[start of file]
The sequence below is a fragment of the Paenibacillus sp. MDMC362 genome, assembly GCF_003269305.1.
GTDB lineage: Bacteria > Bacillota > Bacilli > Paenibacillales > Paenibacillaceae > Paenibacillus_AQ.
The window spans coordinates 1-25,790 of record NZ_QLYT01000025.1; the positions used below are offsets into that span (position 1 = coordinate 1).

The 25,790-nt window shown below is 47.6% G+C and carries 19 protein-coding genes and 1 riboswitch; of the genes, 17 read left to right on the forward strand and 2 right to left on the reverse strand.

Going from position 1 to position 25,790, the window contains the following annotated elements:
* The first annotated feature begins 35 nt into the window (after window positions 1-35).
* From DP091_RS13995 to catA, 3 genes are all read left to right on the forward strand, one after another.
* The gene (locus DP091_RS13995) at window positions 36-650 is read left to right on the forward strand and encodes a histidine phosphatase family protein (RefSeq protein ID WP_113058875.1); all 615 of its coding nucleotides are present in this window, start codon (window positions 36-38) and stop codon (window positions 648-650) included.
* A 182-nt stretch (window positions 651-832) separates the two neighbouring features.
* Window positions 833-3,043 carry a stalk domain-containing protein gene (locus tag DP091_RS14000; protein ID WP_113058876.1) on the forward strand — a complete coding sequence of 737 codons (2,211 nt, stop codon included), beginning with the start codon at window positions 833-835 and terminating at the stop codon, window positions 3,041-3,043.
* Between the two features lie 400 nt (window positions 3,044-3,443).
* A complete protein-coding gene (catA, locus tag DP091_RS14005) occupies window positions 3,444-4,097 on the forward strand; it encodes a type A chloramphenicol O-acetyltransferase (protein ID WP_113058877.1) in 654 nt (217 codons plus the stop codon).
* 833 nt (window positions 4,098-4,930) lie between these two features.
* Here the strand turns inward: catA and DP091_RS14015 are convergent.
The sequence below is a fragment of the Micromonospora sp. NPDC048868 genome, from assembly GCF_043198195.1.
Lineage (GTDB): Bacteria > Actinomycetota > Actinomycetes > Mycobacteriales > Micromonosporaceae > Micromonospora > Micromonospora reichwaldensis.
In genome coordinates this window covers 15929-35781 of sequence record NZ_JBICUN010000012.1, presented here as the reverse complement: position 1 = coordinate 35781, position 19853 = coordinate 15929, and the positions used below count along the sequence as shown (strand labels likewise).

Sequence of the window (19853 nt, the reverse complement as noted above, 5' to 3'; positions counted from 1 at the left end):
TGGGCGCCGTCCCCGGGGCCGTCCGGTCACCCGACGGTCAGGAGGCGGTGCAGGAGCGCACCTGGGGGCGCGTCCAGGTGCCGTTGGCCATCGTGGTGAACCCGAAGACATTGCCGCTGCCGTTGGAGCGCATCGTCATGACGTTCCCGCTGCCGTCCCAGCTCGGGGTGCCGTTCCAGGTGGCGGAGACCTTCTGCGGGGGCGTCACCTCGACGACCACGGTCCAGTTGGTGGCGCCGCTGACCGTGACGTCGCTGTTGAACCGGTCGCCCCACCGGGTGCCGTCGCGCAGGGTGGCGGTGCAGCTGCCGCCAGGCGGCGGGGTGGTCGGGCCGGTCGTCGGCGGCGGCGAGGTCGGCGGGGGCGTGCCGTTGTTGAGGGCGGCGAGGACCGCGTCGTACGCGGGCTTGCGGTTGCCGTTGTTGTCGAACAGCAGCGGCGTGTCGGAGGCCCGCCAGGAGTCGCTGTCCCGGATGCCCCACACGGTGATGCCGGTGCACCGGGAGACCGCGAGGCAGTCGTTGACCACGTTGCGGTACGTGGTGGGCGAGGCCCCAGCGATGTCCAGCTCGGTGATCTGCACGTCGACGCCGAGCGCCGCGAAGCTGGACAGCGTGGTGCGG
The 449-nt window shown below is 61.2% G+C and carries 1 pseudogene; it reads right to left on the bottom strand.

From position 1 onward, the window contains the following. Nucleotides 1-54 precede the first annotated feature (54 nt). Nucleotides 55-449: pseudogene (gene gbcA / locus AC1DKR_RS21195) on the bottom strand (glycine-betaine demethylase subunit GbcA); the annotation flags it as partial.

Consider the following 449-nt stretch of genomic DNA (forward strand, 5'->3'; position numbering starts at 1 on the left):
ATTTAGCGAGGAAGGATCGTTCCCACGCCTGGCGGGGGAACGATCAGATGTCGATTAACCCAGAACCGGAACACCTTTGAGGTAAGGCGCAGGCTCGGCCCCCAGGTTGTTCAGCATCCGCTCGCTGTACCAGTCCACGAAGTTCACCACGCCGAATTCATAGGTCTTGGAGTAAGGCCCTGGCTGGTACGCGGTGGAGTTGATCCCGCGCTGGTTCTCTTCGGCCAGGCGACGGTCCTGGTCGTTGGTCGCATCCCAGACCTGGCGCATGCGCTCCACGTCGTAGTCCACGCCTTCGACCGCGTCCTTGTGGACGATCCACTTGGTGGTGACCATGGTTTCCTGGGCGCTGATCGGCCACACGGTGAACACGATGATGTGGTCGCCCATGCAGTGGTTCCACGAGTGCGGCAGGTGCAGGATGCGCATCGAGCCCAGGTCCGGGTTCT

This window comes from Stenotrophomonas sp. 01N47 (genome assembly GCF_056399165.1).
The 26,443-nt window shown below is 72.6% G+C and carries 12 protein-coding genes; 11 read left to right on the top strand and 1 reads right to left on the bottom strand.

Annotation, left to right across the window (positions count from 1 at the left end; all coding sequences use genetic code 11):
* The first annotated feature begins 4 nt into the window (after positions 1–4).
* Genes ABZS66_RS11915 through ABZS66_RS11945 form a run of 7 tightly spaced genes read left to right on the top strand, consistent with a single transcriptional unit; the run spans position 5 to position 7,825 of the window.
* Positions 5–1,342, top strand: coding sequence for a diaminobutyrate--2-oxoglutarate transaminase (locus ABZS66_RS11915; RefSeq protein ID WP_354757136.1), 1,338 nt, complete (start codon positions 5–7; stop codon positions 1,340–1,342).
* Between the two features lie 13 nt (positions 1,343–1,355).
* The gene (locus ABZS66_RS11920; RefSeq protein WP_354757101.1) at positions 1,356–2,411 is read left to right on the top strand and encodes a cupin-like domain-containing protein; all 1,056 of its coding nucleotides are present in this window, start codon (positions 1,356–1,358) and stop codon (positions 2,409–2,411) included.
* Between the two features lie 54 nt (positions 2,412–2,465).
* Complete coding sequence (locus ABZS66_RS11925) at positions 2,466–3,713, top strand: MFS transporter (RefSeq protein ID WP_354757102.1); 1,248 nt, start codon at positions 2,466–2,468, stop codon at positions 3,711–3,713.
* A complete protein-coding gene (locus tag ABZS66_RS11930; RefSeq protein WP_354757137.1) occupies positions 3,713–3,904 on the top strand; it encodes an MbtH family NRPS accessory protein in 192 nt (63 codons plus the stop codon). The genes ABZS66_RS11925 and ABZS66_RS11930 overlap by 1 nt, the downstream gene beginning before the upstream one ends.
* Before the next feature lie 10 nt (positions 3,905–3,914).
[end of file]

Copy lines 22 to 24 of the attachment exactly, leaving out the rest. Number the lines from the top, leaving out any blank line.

Consider the following 449-nt stretch of genomic DNA (forward strand, 5'->3'; position numbering starts at 1 on the left):
ATTTAGCGAGGAAGGATCGTTCCCACGCCTGGCGGGGGAACGATCAGATGTCGATTAACCCAGAACCGGAACACCTTTGAGGTAAGGCGCAGGCTCGGCCCCCAGGTTGTTCAGCATCCGCTCGCTGTACCAGTCCACGAAGTTCACCACGCCGAATTCATAGGTCTTGGAGTAAGGCCCTGGCTGGTACGCGGTGGAGTTGATCCCGCGCTGGTTCTCTTCGGCCAGGCGACGGTCCTGGTCGTTGGTCGCATCCCAGACCTGGCGCATGCGCTCCACGTCGTAGTCCACGCCTTCGACCGCGTCCTTGTGGACGATCCACTTGGTGGTGACCATGGTTTCCTGGGCGCTGATCGGCCACACGGTGAACACGATGATGTGGTCGCCCATGCAGTGGTTCCACGAGTGCGGCAGGTGCAGGATGCGCATCGAGCCCAGGTCCGGGTTCT

This window comes from Stenotrophomonas sp. 01N47 (genome assembly GCF_056399165.1).